If you've noticed your garden plants producing healthy green leaves in spring that turn yellow as the season progresses, your plants may be suffering from iron chlorosis. Iron chlorosis is a common problem in alkaline soils and is easily recognizable by interveinal chlorosis, which is characterized by yellow leaves with dark green veins. Iron is a nutrient needed in small amounts by plants and is plentiful in most Utah soils. Unfortunately, the high pH of our soils affects the availability of iron. In high pH soils (pH above 7), the iron rapidly forms solids and, therefore, is not available to plants. The best solution to iron chlorosis is to choose plants more tolerant of high pH soils and low iron. For existing landscape plants, there are several options, though these are only temporary solutions. • Apply sulfur or iron sulphate around plants that show signs of iron deficiency. This will temporarily lower the soil pH, making iron more readily available. • Apply iron chelates in spring to plants that showed signs of iron deficiency last year.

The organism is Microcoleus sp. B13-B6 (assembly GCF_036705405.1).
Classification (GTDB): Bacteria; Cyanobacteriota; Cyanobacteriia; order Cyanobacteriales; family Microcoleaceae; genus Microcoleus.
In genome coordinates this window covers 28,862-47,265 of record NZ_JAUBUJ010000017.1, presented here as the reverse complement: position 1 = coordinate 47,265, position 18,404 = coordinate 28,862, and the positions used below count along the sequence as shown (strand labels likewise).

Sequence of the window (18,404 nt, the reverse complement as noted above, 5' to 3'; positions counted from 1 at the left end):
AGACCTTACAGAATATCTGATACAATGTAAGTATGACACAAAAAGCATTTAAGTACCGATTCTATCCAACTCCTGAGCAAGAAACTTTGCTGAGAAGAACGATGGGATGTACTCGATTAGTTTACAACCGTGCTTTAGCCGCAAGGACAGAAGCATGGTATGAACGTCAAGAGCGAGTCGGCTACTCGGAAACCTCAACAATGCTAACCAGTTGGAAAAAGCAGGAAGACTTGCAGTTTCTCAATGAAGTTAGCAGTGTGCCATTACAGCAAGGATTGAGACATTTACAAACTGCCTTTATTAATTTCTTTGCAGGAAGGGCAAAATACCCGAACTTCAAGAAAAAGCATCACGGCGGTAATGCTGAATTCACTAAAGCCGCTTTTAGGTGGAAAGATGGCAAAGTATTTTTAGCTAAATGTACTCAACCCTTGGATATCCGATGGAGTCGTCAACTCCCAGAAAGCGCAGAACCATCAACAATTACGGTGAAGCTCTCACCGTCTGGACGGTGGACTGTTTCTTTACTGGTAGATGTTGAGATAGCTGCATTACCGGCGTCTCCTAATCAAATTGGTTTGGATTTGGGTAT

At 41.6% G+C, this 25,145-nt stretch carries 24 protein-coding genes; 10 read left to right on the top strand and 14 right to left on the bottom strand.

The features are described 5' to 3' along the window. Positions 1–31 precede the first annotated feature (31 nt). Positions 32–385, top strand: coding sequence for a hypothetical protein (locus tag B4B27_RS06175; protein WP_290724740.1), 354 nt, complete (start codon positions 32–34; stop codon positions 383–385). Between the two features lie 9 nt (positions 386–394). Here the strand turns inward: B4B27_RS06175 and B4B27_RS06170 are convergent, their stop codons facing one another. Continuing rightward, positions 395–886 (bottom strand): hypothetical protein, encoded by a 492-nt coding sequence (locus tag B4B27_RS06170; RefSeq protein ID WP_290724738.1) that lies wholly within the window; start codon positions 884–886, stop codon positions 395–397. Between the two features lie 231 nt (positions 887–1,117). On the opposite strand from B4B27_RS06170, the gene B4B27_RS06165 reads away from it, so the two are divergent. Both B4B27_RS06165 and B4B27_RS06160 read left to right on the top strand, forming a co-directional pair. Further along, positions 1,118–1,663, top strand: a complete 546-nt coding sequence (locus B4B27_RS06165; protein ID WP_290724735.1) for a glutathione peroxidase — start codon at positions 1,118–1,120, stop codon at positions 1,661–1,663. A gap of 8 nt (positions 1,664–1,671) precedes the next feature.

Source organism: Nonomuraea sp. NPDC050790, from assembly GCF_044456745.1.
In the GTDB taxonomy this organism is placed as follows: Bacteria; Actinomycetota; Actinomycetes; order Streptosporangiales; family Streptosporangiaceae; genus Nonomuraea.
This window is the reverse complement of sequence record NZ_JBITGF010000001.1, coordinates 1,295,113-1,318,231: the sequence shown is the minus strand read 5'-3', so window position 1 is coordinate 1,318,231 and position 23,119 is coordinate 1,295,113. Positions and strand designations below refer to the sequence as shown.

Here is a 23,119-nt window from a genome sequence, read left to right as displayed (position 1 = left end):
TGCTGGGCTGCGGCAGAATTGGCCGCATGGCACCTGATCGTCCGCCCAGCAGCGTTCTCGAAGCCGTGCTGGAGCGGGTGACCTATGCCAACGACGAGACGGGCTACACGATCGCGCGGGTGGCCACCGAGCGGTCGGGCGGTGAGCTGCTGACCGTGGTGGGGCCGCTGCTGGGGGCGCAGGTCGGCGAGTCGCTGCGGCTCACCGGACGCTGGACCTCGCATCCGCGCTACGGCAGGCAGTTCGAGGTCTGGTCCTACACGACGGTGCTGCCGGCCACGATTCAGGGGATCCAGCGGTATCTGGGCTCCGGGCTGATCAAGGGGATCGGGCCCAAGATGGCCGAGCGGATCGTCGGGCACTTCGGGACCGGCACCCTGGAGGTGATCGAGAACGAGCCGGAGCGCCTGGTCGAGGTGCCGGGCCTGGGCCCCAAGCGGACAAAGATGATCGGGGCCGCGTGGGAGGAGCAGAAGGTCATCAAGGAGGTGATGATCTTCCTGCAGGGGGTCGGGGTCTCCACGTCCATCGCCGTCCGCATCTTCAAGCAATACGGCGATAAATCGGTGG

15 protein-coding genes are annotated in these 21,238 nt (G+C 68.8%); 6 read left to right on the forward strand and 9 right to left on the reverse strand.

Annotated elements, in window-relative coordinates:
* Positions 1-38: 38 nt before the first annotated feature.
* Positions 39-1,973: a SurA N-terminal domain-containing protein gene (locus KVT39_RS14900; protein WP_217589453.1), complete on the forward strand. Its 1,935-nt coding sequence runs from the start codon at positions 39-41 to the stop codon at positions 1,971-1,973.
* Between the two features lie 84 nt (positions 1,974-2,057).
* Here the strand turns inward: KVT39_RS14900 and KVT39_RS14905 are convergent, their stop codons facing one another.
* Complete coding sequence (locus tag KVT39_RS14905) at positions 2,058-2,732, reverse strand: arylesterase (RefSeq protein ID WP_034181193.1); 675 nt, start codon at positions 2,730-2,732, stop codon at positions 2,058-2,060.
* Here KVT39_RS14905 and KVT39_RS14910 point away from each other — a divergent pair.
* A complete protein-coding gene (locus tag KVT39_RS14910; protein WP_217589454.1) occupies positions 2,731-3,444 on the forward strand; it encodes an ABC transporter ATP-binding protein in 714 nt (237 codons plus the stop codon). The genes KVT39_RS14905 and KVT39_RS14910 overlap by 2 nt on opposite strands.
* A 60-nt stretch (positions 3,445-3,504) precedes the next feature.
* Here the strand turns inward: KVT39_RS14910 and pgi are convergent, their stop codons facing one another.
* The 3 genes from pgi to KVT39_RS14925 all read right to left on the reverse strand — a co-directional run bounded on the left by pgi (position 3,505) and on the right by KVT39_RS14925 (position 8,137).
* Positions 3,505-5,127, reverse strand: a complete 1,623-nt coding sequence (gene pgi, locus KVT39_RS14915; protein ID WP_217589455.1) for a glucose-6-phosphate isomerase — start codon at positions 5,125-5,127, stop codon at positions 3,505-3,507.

• Apply iron directly to the leaves (foliar application). All of these products can be purchased at a local garden store. To learn more about your garden soil, have your soil tested. Soil testing kits are available from the Utah State Extension office at 2001 South State St., Ste S-1200, Salt Lake City. For a minimal fee they will test soil for pH, major nutrients, organic matter, and texture, as well as make fertilizer recommendations.